As we near the holiday shopping season, stories like these make home crafting with recycled goods so much more appealing! T-shirt quilts anyone?
So, another MongoDB mishap leads to customers' data being compromised, not just by ransomware group CRU3LTY, but potentially --- and certainly other cyber criminals.
Customer data exposed includes names, emails, mailing addresses and the last four digits of credit card numbers. Incidentally, 500 of the email addresses are from .gov or .mil domains. It's pretty clear to see how with a bit of extra work, hackers could access more information and do some real damage to some unsuspecting consumers.
When are companies going to prioritize protecting their most valuable asset --- data? Start taking precautions now with full security audits and a proactive approach to threat intelligence with real-time exposure notifications from leaks and hacks.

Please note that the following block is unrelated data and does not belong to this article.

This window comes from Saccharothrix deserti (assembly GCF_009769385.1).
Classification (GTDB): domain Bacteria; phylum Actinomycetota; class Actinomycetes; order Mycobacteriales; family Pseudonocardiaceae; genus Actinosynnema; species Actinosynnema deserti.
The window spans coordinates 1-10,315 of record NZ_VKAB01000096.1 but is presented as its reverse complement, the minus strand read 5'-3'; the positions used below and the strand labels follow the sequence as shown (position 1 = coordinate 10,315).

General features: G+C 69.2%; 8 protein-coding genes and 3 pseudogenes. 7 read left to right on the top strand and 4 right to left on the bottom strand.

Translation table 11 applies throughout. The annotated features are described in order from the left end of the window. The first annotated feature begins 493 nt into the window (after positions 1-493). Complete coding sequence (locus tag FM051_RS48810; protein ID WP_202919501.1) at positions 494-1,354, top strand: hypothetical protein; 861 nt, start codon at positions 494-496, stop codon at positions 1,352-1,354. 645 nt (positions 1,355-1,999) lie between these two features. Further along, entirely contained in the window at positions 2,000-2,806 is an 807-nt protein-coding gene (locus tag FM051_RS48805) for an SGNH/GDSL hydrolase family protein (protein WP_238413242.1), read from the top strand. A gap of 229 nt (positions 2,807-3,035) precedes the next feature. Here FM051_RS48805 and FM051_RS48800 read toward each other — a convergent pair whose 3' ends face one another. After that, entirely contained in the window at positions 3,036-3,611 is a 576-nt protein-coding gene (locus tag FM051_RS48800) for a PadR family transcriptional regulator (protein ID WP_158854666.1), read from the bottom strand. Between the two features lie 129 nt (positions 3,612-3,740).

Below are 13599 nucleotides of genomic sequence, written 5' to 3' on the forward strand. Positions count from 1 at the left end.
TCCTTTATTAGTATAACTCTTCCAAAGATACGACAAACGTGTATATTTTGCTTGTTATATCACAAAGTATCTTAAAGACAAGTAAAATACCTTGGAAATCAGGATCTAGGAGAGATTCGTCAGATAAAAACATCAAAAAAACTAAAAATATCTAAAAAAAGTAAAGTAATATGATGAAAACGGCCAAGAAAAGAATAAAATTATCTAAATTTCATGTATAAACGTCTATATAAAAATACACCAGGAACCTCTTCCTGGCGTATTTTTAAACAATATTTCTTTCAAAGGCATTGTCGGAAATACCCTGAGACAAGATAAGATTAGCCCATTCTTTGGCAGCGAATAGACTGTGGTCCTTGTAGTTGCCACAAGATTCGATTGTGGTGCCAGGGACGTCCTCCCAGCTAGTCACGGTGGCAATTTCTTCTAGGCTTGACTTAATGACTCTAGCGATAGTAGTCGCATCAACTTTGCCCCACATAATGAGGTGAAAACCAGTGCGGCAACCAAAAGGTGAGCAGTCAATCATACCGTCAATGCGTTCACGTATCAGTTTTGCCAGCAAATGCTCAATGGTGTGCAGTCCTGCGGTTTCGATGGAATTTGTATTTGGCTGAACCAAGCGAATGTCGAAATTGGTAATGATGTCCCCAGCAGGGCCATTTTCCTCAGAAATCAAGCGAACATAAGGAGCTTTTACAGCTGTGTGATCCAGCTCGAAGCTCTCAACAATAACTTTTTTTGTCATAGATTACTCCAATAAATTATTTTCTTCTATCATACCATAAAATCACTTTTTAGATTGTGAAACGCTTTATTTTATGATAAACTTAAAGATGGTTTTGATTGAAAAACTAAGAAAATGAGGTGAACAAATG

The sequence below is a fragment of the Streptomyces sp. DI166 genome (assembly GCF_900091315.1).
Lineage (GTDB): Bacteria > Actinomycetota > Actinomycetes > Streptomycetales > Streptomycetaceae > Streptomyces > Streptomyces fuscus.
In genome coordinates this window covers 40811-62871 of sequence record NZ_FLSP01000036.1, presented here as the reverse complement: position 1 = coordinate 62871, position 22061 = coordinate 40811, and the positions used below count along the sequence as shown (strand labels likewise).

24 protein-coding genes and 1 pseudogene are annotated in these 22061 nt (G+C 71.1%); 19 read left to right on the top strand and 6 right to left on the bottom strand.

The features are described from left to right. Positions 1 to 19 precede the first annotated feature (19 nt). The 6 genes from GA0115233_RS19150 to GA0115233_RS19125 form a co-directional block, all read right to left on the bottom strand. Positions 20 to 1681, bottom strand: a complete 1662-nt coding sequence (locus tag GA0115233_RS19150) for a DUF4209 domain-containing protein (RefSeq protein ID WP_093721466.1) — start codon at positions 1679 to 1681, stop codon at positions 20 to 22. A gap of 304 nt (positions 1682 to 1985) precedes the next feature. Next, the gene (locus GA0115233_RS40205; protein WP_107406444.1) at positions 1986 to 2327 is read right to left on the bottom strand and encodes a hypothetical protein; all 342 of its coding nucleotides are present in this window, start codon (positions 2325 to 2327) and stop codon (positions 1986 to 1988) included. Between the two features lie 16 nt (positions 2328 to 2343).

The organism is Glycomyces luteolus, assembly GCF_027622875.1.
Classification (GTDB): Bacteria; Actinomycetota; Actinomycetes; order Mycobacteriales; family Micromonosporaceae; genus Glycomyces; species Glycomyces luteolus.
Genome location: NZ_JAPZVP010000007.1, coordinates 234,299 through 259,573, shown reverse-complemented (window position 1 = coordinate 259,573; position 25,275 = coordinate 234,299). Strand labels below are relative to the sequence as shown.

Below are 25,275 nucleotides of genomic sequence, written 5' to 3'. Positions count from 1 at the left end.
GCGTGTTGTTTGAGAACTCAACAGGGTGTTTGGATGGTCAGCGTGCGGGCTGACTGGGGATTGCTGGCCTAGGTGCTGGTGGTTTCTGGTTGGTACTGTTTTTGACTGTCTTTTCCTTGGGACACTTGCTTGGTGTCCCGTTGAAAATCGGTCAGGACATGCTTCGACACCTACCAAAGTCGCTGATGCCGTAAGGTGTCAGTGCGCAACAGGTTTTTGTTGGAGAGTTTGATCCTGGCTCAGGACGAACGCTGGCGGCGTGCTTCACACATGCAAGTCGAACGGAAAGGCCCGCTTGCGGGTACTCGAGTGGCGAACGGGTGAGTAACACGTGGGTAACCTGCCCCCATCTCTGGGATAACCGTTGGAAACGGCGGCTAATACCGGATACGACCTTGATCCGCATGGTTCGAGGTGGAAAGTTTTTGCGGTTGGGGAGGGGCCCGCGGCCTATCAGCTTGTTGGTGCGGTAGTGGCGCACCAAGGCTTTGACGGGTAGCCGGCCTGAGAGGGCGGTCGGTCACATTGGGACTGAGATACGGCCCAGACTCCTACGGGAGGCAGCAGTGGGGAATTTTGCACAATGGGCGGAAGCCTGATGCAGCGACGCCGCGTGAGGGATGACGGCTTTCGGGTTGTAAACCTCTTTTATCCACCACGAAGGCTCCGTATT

Tarte appears to have managed its customer information with open-source database MongoDB, a popular target for ransomware attacks. Older versions of MongoDB didn’t require a password by default, and databases were sometimes accidentally set up without a password. Although this insecure default isn’t in the latest MongoDB version, there are lots of older databases online that are easy targets for cyber criminals. Diachenko cautioned that it’s difficult to determine exactly who exposed the data—it’s possible that the exposure could be attributed to a payment processing contractor, or a third-party retailer. However, after Kromtech notified Tarte of the exposures they were taken offline. “The database names (‘tartecosmetics’ and ‘tartecosmetics_loopback’), the content of the files and description of goods, internal notes, credit notes—all this points to Tarte as being one of the potential owners, if not the database itself, but the data.”